How the Grinch Stole Christmas: Collector's Edition on DVD

Jim Carrey, Molly Shannon, Christine Baranski, Jeffrey Tambor. Directed by Ron Howard. Aspect ratio: 1.85:1 (anamorphic). Dolby Digital 5.1, DTS 5.1. 105 minutes. 2000. Universal B00005. PG. $26.98.

Despite my initial reservations, I was entirely entertained by How the Grinch Stole Christmas, the live-action iteration of the classic animated version of the famous Dr. Seuss book. Although the storyline follows the classic to a large degree, the characters are slightly altered. Until now, the Grinch we know and love has been, simply, the banana with a greasy black peel whom we wouldn't touch with a 39½-foot pole. But this Grinch (Jim Carrey) has a softer side—a relic from his childhood that was largely suppressed due to a heartbreaking incident involving an electric razor, a young Mayor May Who (Jeffrey Tambor), the Grinch himself (hirsute, even at age 8), and the prized Martha May Whovier (Christine Baranski).

This traumatic episode drove the green outcast to his lair in the hills above Whoville, where he would have lived out his days in relative solitude had it not been for precocious little Cindy Lou Who. She leads him back to public life, where the Grinch is really quite boisterous and far less Grinchy than I remember. There he realizes that it is his responsibility to show the Whos—corrupted by holiday commercialism and misplaced values—the error of their ways. Thus, this Grinch is less the quirky antagonist of the animated version and more the grumpy protagonist. Still, it's fun, and this DVD is a must-have, with more extras than all the booty in the Grinch's sleigh.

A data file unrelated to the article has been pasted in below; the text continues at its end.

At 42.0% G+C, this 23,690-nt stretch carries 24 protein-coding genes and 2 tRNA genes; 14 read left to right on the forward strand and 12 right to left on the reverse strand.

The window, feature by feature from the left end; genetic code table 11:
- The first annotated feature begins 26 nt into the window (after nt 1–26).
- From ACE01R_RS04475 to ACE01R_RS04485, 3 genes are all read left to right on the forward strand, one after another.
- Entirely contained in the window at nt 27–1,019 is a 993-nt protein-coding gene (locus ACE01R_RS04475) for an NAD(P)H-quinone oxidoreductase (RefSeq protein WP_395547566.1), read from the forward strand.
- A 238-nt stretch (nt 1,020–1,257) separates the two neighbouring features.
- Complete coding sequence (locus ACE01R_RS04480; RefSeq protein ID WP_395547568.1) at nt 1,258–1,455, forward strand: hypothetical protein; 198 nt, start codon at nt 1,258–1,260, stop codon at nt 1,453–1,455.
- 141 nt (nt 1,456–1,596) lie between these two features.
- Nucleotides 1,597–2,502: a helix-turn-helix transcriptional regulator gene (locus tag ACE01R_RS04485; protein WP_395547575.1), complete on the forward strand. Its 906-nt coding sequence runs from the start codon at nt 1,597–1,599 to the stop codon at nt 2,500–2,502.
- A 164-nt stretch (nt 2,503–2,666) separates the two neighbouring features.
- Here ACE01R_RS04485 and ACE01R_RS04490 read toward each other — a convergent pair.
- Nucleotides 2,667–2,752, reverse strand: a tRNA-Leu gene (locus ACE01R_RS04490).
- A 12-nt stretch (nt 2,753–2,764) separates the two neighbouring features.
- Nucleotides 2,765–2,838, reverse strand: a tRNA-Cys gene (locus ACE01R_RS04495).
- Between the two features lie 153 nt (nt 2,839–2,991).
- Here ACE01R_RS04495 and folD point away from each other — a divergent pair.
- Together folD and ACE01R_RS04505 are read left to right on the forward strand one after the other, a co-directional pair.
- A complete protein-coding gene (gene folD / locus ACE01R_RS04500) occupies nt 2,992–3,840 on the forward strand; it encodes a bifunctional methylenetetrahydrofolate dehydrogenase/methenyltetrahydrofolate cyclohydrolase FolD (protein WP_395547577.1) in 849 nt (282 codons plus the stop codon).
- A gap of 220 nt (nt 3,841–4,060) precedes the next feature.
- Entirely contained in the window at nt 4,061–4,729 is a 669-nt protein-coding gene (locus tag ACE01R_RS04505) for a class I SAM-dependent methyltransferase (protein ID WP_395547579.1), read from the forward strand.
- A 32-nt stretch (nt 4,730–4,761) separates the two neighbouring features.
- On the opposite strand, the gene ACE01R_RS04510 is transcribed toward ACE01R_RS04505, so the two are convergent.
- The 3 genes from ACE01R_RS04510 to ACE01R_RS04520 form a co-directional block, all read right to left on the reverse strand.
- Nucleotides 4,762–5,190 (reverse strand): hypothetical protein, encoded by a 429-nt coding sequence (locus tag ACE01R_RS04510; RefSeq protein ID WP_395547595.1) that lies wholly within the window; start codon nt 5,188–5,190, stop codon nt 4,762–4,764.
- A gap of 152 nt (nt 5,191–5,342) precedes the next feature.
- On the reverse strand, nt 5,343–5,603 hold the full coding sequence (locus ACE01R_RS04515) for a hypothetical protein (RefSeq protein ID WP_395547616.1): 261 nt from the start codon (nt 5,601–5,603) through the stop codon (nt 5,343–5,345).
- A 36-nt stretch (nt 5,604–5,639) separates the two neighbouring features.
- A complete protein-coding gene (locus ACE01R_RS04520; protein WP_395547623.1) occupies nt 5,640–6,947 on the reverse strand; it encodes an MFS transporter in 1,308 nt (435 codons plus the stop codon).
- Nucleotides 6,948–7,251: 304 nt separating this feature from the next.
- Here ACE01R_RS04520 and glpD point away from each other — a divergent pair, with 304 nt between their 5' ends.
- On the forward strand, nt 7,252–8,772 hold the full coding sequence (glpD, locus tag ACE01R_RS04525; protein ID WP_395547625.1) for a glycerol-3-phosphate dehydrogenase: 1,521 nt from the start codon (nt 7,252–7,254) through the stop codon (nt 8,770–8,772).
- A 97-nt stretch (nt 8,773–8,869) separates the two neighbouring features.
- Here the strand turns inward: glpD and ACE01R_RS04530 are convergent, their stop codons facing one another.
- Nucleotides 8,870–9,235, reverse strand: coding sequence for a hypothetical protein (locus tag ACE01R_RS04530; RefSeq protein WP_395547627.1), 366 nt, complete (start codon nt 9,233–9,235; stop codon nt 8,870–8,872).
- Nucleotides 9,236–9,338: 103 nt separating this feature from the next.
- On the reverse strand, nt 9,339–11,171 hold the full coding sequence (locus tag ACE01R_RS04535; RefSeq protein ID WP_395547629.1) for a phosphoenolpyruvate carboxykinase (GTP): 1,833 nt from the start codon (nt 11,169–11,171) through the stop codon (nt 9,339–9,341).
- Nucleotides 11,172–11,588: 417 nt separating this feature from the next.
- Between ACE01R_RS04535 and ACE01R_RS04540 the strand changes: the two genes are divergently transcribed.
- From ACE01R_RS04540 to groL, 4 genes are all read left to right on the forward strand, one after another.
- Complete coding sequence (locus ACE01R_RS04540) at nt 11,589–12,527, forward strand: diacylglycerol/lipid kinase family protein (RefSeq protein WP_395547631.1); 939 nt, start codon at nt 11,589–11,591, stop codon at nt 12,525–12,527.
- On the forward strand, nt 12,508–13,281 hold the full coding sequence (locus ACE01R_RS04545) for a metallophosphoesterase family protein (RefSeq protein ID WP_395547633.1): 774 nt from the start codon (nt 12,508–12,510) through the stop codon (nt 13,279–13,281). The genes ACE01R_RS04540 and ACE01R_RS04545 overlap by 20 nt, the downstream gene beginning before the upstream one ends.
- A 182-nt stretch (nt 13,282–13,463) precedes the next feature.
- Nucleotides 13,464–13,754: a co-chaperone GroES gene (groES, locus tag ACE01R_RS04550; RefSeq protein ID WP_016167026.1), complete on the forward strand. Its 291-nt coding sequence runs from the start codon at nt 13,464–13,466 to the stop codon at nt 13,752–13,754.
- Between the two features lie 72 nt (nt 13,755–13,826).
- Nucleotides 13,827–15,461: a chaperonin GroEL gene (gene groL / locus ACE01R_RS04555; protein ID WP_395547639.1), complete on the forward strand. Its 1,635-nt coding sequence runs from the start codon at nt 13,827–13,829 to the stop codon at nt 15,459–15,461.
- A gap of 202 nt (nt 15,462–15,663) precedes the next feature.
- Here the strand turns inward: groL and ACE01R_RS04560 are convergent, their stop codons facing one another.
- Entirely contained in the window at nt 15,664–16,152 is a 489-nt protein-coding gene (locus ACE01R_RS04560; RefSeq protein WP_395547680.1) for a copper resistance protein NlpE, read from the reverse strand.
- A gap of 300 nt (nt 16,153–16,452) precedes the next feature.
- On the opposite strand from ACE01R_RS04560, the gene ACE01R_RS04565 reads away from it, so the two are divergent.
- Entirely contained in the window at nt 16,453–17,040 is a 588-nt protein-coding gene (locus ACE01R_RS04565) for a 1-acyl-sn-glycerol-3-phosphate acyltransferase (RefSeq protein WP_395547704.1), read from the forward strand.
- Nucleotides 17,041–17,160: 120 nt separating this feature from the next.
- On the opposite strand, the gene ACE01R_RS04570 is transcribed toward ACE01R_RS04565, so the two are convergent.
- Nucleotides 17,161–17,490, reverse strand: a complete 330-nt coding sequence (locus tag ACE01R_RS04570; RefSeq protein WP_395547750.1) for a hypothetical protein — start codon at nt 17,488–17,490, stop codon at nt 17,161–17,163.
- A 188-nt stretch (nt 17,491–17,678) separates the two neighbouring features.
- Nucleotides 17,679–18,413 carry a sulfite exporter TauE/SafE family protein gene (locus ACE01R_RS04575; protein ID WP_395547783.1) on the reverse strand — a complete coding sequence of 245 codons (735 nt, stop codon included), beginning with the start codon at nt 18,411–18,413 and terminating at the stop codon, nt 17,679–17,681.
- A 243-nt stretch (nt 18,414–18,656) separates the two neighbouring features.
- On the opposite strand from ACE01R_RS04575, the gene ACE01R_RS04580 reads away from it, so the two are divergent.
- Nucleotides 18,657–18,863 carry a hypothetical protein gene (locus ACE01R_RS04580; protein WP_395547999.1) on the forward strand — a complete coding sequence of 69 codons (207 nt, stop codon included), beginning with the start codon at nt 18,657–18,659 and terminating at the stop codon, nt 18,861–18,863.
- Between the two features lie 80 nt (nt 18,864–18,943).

This Collector's Edition DVD from Universal has all the usual features of any respectable DVD—trailers, production notes, cast and crew information, DVD-ROM features—as well as a Spotlight On Location featurette showing director Ron Howard directing in full Grinch makeup, and including interviews with Carrey, Howard, and others. The deleted scenes look better than normal, but still have lots of grain and bad sound, which is not uncommon. Outtakes, a music video, Wholiday recipes, sing-along songs, and documentaries on the set decoration, the visual effects, and the makeup artistry are among other extras—some insightful, some fluff—that will go a long way toward making this disc a permanent holiday favorite.

As for the video, the sets (constructed of more than six miles of Styrofoam) lend themselves well to the 1.85:1 anamorphic transfer. Colors in Whoville are very vibrant and saturated, and the video has no significant artifacts. Things are a little darker in the Grinch's lair, but shadow detail is excellent, and blacks are very deep. Through no fault of the DVD itself, however, I felt a little claustrophobic—after all, the entire film was shot on a soundstage.

The Dolby Digital 5.1 soundtrack is very lively, with lots of action for the surround channels. Cindy Lou Who's voice comes across clear as a bell in the center channel, and ambient effects are vivid and sometimes startling. You also have the option of hearing How the Grinch Stole Christmas in DTS, which is even better.

How the Grinch Stole Christmas is a welcome addition to our long list of holiday classics; it's right up there with the Rankin/Bass claymations, It's a Wonderful Life, and, of course, the animated classic of the same name.

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